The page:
10. Hans the Elder 1 year ago

    “sham” or “scam”?

    • Calamity_Jean 1 year ago

      Couldn’t it be both?

  11. Thucydides 1 year ago

    Rupert doesn’t think much of Malcolm but neither does he want to be out of government at the next election. If that means cutting loose the useful idiot twins – Tony and Barnaby – well, so be it. Now we have Alan and Peta doing their best to keep up appearances when they should be paying attention to which side of the boss’s bread the butter’s on.

    • Joe 1 year ago

      Apparently young Peta is still running the show in Canberra, if we are to believe her story about her recent phone call to Joshie.

    • Ren Stimpy 1 year ago

      It’s like watching the Addams family. Peta looks like the love child of Morticia and Lurch. Jonesy looks like Uncle Fester. There always seems to be a constant rain cloud over them because they’re never happy about anything. I always half expect Thing to run across the desk.

  12. RobertO 1 year ago

    Hi All Craig Kelly is one of our best MP. I have attached a Sydney Morning Herald posting on some ideas that Mr Kelly would like to have in Australia for the COALition. The best one is that you should announce the winner 24 hr before the election (it too slow to arrive afterwards). He is such a forward looking person and a member of Jaaack ass group sometimes called the coal ash group.

    • Ren Stimpy 1 year ago

      We have some good psephologists in Australia but they are clearly lacking the astrological capabilities of their Azerbaijani counterparts.

  13. Ben 1 year ago

    It’s hard to reconcile the claim on one hand that the government is standing in the way of renewable investment, and on the other hand highlight that renewable investment will exceed all published targets.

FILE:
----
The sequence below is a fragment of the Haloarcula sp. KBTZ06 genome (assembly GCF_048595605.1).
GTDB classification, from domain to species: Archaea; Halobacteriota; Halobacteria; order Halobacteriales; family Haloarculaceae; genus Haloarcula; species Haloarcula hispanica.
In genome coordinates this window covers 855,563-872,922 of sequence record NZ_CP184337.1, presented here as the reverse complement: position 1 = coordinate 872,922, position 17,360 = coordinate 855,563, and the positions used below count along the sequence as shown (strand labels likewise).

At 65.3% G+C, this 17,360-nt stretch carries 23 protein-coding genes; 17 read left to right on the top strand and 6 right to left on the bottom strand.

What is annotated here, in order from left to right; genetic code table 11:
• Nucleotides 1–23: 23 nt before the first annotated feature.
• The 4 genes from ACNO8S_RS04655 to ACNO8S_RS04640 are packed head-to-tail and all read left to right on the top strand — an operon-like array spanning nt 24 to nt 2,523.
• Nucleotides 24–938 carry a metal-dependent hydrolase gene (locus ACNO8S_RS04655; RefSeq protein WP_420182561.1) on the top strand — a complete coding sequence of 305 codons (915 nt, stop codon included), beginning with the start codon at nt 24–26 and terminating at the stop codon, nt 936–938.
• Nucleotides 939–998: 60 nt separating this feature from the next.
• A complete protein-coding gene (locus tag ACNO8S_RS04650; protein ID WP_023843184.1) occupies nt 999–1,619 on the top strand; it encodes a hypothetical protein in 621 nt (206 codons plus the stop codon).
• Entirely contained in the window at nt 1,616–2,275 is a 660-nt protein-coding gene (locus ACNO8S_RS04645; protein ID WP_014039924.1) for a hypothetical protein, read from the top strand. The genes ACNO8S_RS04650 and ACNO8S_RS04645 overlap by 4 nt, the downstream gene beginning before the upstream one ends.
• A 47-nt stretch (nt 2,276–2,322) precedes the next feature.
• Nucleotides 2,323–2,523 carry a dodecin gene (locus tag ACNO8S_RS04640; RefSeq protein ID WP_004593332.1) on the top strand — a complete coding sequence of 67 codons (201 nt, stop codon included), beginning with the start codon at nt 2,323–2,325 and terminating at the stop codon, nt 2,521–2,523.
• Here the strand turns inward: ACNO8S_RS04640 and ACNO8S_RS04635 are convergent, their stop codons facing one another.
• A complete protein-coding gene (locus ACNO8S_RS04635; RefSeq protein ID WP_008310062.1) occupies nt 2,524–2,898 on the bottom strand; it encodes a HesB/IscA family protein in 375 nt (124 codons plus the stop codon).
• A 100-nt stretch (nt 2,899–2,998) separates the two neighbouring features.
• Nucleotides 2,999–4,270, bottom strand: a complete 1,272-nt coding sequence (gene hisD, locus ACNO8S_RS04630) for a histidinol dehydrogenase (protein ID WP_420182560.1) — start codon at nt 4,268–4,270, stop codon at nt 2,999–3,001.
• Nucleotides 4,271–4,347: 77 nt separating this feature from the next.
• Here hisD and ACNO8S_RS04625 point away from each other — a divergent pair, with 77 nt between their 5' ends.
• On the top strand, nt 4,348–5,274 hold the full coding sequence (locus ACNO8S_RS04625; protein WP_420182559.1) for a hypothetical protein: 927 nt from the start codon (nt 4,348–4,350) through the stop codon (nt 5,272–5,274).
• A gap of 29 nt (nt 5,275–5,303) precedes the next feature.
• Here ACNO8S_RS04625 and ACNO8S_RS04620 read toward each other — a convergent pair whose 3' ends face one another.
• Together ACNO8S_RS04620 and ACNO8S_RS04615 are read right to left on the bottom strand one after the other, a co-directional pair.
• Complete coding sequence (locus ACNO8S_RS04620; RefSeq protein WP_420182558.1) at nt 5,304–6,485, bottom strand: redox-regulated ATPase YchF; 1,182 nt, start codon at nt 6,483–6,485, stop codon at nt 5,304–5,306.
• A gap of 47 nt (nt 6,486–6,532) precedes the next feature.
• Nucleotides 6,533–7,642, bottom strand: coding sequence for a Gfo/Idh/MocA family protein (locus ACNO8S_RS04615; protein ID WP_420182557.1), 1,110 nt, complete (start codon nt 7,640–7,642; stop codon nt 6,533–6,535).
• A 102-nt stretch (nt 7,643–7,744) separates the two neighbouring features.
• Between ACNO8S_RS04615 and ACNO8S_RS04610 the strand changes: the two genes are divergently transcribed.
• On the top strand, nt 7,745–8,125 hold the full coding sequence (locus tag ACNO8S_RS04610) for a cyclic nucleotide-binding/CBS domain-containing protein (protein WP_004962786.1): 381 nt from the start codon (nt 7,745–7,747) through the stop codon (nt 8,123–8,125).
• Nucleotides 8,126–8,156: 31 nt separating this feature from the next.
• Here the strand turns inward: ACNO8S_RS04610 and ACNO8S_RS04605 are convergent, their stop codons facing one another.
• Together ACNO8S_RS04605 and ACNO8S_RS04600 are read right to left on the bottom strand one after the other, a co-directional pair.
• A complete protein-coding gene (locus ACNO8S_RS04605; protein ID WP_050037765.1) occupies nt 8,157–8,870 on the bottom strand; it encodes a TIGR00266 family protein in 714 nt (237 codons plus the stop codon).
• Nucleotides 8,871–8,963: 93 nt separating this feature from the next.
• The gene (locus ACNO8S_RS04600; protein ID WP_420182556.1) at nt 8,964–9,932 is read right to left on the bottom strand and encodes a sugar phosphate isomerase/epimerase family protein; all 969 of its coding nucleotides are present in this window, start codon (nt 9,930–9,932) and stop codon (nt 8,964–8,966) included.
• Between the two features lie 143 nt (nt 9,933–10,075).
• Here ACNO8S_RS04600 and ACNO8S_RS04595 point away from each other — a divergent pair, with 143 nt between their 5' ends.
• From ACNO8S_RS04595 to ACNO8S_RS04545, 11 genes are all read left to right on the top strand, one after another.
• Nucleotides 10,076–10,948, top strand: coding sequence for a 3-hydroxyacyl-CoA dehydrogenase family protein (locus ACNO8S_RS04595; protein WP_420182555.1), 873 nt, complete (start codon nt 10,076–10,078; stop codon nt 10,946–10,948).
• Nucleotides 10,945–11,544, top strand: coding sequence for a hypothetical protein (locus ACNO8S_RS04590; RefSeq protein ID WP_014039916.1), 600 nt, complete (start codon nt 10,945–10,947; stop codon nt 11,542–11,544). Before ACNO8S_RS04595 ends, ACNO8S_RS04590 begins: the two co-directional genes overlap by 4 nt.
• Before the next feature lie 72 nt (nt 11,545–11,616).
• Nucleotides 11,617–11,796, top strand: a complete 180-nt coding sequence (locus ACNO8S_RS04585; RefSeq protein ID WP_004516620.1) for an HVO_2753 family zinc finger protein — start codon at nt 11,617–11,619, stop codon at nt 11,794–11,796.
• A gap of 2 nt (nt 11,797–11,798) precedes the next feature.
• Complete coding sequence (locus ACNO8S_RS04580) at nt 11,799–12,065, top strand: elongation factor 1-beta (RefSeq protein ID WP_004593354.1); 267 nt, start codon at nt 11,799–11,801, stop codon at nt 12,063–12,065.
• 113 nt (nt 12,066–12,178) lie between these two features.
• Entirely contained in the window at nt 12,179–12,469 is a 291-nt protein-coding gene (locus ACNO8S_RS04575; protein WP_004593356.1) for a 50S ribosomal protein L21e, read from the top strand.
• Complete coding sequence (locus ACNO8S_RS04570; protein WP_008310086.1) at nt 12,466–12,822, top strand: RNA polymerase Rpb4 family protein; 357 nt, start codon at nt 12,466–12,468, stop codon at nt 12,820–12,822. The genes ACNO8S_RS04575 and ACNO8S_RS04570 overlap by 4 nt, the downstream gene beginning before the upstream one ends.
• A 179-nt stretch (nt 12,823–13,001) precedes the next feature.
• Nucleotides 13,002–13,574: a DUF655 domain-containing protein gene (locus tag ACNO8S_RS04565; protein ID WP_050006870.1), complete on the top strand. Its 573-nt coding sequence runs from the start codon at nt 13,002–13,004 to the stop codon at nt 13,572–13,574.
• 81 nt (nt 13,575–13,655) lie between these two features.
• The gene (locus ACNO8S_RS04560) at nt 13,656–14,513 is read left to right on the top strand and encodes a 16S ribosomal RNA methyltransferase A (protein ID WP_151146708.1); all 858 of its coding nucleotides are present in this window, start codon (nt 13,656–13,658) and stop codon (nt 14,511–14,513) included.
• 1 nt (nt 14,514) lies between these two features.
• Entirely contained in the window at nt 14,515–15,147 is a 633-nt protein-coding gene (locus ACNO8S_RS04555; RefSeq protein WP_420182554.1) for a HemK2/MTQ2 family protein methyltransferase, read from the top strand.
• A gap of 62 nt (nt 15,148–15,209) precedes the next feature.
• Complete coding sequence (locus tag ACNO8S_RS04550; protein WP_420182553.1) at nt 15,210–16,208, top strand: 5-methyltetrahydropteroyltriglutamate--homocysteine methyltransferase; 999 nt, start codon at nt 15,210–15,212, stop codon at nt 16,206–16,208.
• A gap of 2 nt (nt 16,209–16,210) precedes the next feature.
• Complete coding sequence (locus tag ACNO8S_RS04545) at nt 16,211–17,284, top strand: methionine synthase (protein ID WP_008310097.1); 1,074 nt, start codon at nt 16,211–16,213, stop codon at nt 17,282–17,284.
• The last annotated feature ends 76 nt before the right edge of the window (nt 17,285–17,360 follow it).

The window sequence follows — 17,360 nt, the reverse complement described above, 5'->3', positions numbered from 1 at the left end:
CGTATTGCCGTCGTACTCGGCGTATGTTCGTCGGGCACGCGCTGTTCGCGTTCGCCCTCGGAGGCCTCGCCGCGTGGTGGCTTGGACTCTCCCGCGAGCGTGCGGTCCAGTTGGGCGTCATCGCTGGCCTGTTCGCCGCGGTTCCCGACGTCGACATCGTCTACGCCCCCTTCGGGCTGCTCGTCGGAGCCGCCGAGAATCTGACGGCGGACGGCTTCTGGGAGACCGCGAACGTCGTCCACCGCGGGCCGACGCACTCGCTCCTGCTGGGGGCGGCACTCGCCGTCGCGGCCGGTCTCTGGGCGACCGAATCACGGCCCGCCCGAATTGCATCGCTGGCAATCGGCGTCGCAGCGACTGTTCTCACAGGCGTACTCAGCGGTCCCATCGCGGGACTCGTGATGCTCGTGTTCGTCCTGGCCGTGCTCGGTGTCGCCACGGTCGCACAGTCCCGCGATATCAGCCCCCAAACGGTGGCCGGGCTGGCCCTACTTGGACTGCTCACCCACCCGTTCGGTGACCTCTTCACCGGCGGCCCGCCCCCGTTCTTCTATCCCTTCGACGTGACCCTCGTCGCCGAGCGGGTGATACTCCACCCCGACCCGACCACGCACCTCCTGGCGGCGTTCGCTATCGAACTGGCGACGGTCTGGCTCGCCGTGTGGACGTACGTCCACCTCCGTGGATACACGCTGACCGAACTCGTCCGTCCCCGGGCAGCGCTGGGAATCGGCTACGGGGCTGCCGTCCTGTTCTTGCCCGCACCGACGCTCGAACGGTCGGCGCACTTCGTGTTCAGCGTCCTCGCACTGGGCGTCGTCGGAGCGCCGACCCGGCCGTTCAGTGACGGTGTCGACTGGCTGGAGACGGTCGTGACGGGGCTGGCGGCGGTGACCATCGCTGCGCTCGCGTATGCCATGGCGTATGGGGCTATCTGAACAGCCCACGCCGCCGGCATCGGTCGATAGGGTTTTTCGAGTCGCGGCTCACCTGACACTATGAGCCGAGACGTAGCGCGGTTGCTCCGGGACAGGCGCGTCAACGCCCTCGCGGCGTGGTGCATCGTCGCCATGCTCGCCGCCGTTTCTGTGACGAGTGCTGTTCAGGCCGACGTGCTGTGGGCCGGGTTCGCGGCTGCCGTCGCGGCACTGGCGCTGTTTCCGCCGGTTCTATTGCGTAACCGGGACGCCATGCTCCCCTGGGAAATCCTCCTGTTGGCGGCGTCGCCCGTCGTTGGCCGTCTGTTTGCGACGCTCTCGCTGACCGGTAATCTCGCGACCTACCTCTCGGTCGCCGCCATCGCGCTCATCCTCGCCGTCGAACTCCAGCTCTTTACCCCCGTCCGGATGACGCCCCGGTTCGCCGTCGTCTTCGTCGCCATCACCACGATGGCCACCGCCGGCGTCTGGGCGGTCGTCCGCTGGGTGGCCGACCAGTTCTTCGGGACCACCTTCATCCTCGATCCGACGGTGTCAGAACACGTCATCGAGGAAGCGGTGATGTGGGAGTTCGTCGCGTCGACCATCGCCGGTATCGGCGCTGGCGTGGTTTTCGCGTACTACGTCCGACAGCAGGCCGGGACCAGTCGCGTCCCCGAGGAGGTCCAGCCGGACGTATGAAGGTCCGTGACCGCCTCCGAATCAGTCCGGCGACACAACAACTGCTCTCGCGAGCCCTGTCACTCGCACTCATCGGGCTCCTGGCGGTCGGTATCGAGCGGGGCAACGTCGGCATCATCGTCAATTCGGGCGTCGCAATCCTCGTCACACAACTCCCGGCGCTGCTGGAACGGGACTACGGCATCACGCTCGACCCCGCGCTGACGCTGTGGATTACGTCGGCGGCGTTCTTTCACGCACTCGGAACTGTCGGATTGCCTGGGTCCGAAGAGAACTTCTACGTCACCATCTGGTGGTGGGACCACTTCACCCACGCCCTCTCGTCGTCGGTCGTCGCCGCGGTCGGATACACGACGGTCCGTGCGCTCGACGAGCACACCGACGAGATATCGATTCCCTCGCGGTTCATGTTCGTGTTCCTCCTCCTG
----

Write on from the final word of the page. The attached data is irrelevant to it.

• Ren Stimpy 1 year ago

      It’s not hard to reconcile at all. The government is saying the possibilities are lower than the current realities (because they have narrow and poor modeling based on outdated data) and therefore our ambition should be low. And they want to put measures in place to prevent individual states from having higher ambitions. The reliability measures in the NEG are now obsolete. It’s only purpose now is to limit the renewable energy ambitions of the states. It’s a junk policy from a government whose time is nearly up. The states should reject it, or at least postpone consideration of it until after the next federal election.

      • Ben 1 year ago

        Renewables investment is driven by the RET, which distorts the market. The east coast grid is across many states, a state with a higher target (more subsidies) is competing for renewable capacity against the other states using tax money. This will ensure some less than optimal projects go ahead. It’s a bad deal for consumers all around. The states should agree not to chase (compete) for different targets (higher subsidies), at least for large scale generation.

        The RET is locked in for another decade, there needs to be a mechanism to ensure we end up with 400% wind capacity with no dispatchable sources.

        • Ren Stimpy 1 year ago

          The RET is the policy in place to achieve the 2020 target, a 5% reduction in emissions.